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Fourth-Place Medal

Ando edges Kim for world figure skating title, Czisny takes fifth

Fourth-Place Medal

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Miki Ando won one for Japan at the world figure skating championships on Saturday in Moscow, taking the women's gold medal with two elegant skates. Olympic champion Yu-Na Kim from Korea took second, competing in her first event of the season, followed by Italian Carolina Kostner at third. Americans missed the podium, with Alissa Czisny taking fifth and Rachael Flatt finishing 14th.

Ando skated first in the final group. Her free skate was not as flawless as her short program, stepping out on a double Axel-double toe jump combo, but she stayed upright and had the difficulty to win it all. Kim turned two planned triple jumps into singles, losing her a ton of points along the way. With clean triples, she would have won the championship. (Watch Ando's free skate here.)

This win is particularly sweet for Ando and Japan, who was slated to host the world championships before the earthquake and tsunami hit. It is her second world title, and the cap of a golden year that includes wins at the Four Continents championships, Japanese championships -- where she beat the previous world champion, Mao Asada -- the Cup of China and the Cup of Russia.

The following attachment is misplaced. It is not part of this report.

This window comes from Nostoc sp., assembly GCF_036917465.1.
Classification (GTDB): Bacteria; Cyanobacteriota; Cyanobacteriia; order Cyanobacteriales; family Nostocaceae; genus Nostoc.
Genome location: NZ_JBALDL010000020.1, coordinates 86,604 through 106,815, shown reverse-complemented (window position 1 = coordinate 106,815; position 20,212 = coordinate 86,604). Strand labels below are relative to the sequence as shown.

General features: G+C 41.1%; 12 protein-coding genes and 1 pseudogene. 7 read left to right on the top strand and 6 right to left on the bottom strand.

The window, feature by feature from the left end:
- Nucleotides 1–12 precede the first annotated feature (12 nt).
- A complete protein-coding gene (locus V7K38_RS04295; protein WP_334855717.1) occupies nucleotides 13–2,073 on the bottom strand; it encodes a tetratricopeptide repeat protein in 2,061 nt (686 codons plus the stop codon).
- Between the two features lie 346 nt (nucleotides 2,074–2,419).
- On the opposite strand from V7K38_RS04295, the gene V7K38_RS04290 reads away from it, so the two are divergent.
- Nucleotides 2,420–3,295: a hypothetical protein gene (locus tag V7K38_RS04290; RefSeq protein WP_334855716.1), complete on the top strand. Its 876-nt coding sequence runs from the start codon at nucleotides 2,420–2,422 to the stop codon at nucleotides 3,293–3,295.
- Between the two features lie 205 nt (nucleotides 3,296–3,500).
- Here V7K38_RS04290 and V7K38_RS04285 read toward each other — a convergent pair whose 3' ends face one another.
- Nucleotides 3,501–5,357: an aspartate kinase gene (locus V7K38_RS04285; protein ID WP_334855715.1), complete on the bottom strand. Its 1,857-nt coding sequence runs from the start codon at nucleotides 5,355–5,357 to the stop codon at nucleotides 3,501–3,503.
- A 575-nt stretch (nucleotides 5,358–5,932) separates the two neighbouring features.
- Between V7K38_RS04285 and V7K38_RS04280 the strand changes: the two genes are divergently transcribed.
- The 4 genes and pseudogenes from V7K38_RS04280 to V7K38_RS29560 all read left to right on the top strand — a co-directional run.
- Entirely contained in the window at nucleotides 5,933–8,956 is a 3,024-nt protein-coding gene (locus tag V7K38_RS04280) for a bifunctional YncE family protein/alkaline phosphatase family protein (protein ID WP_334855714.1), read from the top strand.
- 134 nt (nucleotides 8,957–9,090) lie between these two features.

Kostner, who is known for falling at big, international competitions, stayed on her feet and finished an elegant skate in third place, less than a point in front of Russian jumping sensation Alena Leonova. Fellow Russian Ksenia Makarova had a shot to knock Kostner out, but mental errors cost her. One of her jumps was downgrade for not completing her rotation, while another didn't count at all because she had repeated the same element. Add to that a fall, and she landed in seventh place.

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Czisny also skated in the final group with a chance to unseat the Ando/Kim juggernaut. A fall on her first jump prevented that, but in years past, Czisny would have fallen apart after a mistake like that. This year, she moved on and completed a beautiful skate with strong combinations and breathtaking spins. (Watch Czisny's skate here.)

"I'm so glad I was able to come back and fight and make a name for myself this season," Czisny said.

Flatt's free skate, on the other hand, was a disaster. She singled two jumps that were supposed to be triples, and looked shaky throughout. Afterwards, she revealed that she was skating with a stress fracture in her right leg.

"I was in a lot of pain. That was not too much fun," Flatt said.

Though it Flatt's decision to skate through the injury could be viewed as courageous, it may have hurt the U.S. Spots in the next world championship are dictated by the country's finish in this one. With Czisny earning fifth, Flatt would have needed an eighth or better to earn the U.S. three berths to worlds. She took fifth in 2009 and seventh in the Olympics, so a healthy Flatt could have done it.

Now, the U.S. has to sit and wonder what might have been if they had sent a healthy skater, like Mirai Nagasu or Agnes Zawadzki, to the world championships.

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